No preview · Article · Apr 2015 · Canadian Journal of Chemistry
  • Yusuke Jin · Masato Kida · Jiro Nagao
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    ABSTRACT: In this study, we characterized structure H (sH) clathrate hydrates (hydrates) containing nitrogen (N2) and 2,2-dimethylbutane (neohexane, hereafter referred to as NH) molecules. Based on the powder X-ray diffraction profile, we estimated the unit cell dimensions of the sH hydrate of N2 + NH to be a = 1.22342(15) nm and c = 0.99906(17) nm at 153 K. The c axis of this hydrate was slightly shorter (i.e., 0.00584 nm) than that of CH4 + NH, whereas we observed no difference in the a axis between these two hydrates. We successfully observed a symmetric N–N stretching (N–N vibration) Raman peak with two bumps, and determined that the N–N vibrational mode in the 512 and 435663 cages occurred at approximately 2323.8 and 2323.3 cm−1, respectively. We found the cage occupancy ratio of the 435663/512 cages (θM/θS) of the sH hydrate of N2 + NH to be approximately 1.30. From a comparison of the N–N vibrational modes in the 512, 435663, 51262, and 51264 cages of the sI, sII, and sH hydrates, we determined that N2 molecules in the distorted 435663 cages experience more attractive guest-host interaction than those in spherical 51264 cages, whereas the guest/cage diameter ratio of 435663 cages is larger than that of 51264 cages. We determined the L1–L2–H–V four-phase equilibrium pressure–temperature conditions in the N2–NH–water system in the temperature range of 274.36–280.71 K. Using the Clausius–Clapeyron equation, we estimated the dissociation enthalpies of the sH hydrates of N2 + NH to be 388.4 and 395.9 kJ·mol−1 (per one molar of N2 molecules) in the experimental temperature range.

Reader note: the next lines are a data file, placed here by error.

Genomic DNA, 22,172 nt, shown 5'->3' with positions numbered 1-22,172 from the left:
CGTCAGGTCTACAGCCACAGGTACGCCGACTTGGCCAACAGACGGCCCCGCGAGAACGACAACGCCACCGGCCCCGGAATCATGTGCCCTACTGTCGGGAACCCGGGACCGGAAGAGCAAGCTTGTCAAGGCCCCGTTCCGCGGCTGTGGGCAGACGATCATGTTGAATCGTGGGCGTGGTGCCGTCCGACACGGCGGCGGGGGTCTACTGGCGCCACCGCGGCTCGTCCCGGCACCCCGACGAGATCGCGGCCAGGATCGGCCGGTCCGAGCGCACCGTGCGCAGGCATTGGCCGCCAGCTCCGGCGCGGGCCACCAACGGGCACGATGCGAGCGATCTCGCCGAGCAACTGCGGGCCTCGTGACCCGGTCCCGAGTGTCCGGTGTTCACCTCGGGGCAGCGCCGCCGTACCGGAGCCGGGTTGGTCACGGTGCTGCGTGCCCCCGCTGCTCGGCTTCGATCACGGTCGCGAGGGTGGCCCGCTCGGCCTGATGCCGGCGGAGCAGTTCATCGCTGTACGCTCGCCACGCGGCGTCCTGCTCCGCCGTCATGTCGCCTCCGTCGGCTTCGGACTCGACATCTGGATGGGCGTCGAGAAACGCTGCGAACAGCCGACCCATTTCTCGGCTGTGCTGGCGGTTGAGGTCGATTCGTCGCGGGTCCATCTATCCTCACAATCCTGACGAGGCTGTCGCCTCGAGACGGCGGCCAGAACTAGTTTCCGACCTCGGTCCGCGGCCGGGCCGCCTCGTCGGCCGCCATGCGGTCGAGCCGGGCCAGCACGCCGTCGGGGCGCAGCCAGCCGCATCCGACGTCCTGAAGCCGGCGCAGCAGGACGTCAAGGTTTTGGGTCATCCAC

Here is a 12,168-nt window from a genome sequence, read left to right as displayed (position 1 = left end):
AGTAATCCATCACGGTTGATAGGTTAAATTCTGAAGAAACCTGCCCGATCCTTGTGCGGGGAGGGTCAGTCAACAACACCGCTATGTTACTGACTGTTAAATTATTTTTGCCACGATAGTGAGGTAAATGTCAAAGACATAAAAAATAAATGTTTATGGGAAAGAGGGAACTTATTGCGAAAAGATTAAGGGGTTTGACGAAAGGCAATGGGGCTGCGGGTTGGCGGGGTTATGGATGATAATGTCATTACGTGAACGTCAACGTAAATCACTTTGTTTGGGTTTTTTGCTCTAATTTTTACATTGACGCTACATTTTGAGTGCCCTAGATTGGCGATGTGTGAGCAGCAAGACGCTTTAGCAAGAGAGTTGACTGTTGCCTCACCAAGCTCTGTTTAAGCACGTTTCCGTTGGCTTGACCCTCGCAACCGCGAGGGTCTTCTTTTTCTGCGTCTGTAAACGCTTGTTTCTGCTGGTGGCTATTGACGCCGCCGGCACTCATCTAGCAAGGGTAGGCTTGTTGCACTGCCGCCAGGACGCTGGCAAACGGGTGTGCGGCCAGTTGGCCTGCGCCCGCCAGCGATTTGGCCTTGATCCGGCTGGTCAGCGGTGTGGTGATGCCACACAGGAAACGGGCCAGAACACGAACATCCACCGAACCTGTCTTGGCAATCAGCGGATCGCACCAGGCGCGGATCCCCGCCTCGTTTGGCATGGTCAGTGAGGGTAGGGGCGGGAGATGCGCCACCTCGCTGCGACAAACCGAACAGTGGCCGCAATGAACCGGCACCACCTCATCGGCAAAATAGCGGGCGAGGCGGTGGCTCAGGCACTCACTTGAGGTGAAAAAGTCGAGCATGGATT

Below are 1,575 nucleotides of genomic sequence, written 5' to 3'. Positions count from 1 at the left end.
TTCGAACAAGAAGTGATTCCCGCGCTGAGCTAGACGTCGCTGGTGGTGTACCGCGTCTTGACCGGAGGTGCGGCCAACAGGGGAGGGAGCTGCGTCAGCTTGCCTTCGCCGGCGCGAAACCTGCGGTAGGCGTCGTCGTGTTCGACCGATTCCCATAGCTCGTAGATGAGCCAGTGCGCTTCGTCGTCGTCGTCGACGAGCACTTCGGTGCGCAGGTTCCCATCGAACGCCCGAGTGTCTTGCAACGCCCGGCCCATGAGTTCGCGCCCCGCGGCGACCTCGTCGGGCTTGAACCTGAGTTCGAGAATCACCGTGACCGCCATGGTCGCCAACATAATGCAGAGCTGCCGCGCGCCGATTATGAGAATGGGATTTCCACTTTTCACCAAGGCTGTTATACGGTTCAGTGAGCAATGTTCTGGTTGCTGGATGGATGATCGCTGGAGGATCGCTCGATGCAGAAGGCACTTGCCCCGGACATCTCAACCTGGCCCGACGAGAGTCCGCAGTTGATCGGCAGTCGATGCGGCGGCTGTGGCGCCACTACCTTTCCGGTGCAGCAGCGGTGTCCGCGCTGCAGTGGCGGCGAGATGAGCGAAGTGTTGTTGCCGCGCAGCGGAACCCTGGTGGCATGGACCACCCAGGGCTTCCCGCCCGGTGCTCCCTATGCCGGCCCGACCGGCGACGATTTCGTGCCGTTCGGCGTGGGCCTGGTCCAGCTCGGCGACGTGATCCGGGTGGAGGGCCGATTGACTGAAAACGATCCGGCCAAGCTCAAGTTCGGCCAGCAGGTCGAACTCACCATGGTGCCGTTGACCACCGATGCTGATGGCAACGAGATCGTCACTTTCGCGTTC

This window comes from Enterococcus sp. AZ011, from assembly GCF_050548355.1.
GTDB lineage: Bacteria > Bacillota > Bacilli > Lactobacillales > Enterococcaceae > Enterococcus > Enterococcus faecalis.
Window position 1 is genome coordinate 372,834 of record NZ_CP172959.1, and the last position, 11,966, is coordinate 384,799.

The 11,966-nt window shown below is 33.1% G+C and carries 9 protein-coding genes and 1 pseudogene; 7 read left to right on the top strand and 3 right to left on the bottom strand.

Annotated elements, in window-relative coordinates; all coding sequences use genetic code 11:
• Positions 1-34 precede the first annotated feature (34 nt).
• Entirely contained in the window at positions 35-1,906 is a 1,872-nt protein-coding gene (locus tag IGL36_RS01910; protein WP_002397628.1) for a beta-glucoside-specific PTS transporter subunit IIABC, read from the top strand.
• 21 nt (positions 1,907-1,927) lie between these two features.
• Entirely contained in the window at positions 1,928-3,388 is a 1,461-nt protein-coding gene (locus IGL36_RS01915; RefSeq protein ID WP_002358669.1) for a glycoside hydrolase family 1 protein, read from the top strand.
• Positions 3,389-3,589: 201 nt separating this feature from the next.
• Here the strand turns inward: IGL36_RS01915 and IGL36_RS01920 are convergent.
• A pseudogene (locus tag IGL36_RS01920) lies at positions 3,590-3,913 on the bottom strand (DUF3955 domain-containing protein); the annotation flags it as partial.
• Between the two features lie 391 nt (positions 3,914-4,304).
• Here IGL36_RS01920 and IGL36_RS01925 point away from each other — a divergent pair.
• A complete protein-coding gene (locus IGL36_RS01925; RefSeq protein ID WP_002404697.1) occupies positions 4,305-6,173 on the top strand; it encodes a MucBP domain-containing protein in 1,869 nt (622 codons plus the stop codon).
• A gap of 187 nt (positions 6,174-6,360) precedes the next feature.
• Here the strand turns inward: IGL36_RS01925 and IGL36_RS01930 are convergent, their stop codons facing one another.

No preview · Article · Apr 2015 · The Journal of Physical Chemistry C